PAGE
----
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Nicole Kidman talks about toll her 'Undoing' role took on her mental health

The Emmy winner opened up about how playing women experiencing trauma in "The Undoing" and "Destroyer" caused her to get sick and affected her personality.
/ Source: TODAY

Nicole Kidman has shared that her roles as women suffering through trauma on "Big Little Lies" and "The Undoing" took a toll on her after leaving the set each day.

The Oscar winner spoke on the "WTF with Marc Maron" podcast about how playing the roles of women experiencing physical and psychological damage on the two HBO hits seeped into her life outside of the filming.

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Nicole Kidman said playing troubled characters in "The Undoing" and "Big Little Lies" took a toll on her physically and mentally. Amy Sussman / Getty Images

"Even on 'The Undoing' it kind of happened where I just was like suddenly, I was in this place, there was sort of a disquietness to my personality where I was uneasy, and there was duress on who I was," she said.

In "The Undoing," Kidman, 53, played a therapist whose husband is accused of murder. In "Big Little Lies," she portrayed a retired lawyer and mother who is physically and mentally abused by her husband.

"I actually got really sick, and I think this is a big thing that happens to actors," she said. "I went down for a week because your immune system doesn't know the difference between acting and truth when you're doing those."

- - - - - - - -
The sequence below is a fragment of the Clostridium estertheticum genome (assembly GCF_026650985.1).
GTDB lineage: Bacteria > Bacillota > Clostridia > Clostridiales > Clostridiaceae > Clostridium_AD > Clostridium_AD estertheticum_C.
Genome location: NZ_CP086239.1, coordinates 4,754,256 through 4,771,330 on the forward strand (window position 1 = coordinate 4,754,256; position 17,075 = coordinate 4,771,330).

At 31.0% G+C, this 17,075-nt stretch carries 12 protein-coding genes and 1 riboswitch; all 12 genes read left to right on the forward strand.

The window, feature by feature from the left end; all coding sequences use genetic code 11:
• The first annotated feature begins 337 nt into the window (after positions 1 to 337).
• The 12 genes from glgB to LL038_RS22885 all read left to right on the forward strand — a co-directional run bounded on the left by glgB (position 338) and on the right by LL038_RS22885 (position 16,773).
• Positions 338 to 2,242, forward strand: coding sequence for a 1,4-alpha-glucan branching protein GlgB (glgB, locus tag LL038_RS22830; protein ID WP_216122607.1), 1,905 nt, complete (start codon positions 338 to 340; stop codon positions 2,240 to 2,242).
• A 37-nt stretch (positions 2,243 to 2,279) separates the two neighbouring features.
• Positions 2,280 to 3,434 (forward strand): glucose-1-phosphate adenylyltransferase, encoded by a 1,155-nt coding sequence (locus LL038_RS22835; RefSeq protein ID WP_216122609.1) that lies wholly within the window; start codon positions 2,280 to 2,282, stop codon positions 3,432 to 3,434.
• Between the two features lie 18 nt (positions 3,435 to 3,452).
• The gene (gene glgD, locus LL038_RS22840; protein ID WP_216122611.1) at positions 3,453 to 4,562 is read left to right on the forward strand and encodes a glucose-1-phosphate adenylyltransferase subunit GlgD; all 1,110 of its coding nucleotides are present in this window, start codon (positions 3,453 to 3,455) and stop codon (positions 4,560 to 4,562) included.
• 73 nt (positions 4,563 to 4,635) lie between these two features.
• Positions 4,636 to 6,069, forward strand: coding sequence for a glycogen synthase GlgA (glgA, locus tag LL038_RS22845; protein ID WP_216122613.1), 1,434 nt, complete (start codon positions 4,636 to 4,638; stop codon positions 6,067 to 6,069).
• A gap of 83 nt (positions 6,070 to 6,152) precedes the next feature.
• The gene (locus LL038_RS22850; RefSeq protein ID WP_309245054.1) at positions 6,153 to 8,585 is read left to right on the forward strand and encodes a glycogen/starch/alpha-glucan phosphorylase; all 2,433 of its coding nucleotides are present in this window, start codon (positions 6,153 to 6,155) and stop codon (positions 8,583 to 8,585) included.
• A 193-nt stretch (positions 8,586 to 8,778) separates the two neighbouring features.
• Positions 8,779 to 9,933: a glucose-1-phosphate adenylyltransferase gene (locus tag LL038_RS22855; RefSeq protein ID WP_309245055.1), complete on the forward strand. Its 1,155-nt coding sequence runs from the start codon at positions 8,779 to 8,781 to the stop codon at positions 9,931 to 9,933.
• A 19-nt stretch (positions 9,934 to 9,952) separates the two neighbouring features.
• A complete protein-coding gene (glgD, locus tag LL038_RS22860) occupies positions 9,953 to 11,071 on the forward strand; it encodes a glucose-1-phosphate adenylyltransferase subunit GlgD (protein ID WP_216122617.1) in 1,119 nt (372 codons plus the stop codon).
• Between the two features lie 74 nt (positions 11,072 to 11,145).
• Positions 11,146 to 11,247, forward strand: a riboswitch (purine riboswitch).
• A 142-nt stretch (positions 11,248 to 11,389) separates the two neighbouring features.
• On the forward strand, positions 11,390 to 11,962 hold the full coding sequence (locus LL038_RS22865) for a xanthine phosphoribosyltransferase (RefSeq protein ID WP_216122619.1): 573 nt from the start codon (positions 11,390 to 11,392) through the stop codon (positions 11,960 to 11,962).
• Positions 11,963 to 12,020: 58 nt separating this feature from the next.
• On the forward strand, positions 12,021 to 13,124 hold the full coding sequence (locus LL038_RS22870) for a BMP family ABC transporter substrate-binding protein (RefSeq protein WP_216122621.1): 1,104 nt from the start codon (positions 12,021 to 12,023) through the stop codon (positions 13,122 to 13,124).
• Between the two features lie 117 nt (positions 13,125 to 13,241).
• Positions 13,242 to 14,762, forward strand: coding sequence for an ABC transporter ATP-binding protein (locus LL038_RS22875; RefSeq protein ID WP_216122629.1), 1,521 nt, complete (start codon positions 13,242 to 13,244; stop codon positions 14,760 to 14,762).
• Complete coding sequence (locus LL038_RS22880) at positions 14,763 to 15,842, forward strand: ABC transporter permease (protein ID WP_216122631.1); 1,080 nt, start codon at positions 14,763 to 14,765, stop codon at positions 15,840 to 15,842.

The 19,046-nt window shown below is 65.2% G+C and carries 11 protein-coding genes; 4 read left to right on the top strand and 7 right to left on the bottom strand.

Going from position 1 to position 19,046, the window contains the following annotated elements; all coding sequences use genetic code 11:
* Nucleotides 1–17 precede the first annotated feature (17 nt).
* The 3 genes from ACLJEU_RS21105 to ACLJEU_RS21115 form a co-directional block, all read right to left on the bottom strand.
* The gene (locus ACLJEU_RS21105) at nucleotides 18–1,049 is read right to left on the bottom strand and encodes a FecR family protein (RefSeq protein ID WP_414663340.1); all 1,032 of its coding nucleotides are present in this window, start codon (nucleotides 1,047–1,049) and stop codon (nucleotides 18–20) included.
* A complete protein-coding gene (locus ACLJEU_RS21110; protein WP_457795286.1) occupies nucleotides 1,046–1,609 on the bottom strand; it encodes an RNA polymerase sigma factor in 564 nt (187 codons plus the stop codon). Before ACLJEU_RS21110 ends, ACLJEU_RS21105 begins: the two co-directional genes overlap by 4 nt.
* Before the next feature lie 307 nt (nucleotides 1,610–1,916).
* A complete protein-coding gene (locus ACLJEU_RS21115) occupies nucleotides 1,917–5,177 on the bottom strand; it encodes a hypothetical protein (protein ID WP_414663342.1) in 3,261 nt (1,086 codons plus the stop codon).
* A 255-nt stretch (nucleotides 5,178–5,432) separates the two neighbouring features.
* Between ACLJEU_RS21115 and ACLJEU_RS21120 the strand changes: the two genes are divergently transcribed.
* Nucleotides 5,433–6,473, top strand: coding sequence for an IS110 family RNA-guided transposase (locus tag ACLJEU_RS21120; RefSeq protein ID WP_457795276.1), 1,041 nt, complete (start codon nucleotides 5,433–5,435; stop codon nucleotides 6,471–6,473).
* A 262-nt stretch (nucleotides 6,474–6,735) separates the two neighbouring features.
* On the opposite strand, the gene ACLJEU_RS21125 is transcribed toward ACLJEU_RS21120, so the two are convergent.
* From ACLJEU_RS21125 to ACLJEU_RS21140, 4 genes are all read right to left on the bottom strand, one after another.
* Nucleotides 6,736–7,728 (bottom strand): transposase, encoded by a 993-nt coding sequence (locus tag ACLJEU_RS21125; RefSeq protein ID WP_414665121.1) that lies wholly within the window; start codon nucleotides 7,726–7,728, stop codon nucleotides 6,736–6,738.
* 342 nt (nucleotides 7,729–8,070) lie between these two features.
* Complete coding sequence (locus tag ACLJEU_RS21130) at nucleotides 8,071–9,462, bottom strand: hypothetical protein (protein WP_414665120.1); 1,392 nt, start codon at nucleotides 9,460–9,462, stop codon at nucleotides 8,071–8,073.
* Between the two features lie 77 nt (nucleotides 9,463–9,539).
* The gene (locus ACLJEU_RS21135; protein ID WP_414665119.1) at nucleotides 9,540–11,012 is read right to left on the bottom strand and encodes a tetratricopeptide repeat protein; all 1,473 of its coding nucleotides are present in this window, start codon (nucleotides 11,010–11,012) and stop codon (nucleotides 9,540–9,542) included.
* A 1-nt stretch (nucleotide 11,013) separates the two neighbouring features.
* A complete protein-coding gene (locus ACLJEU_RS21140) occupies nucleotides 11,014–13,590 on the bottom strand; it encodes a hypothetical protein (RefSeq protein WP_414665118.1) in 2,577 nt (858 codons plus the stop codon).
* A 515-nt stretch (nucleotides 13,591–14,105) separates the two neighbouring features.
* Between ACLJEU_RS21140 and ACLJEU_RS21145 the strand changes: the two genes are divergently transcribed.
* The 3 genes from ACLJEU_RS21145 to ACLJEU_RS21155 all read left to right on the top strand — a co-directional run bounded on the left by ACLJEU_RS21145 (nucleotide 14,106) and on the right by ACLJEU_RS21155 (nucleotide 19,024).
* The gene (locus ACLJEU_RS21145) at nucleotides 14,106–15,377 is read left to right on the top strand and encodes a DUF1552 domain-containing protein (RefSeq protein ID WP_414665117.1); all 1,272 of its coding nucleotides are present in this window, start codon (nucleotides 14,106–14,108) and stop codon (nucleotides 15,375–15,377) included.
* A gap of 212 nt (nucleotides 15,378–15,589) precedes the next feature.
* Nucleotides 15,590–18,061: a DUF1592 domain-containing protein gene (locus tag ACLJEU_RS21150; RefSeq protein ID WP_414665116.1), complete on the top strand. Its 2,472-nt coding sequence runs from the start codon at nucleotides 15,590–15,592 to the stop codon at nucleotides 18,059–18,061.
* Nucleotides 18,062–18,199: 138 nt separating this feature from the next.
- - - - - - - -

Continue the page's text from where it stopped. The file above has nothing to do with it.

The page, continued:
Kidman played a therapist whose husband, played by Hugh Grant, is on trial for murder in the HBO series "The Undoing."
Kidman played a therapist whose husband, played by Hugh Grant, is on trial for murder in the HBO series "The Undoing." (C)HBO / Courtesy Everett Collection

Kidman found it difficult to shut off the role in her personal life.

"I have not learned a technique to tell my brain and my body, 'Oh this is just acting,''' she said. "I haven't learned how to clean that out.

"It doesn't really work for me. I go home, and I don't sleep well and I'm not well if it's that disturbing to me."

She experienced similar effects while filming the 2018 movie "Destroyer," in which she plays a detective who takes revenge against members of a gang of bank robbers.

"That was awful being in that place," she said. "I stayed in that character. I didn't want it to feel like acting. I would growl and moan. I was a very unpleasant person during that time."

Maron asked her why she continued to take roles like those given the traumatic effects of them, and she contrasted them with her recent role in the 2020 Netflix musical comedy "The Prom."

"But then something like Angie in 'The Prom,' I just go, 'Great I get to dance and I get to love everybody, and I get to go 'Come here, let me hug you, it's all gonna be all right,''' she said.

She also shared her fears about receiving phone calls at night after she found out about the death of the legendary Stanley Kubrick, who directed her and ex-husband Tom Cruise in the 1999 movie "Eyes Wide Shut."

"I just started screaming," she said. "I have a huge fear of phone calls in the night now because I've received a number of them with that sort of news, my father included. I have trauma attached to them."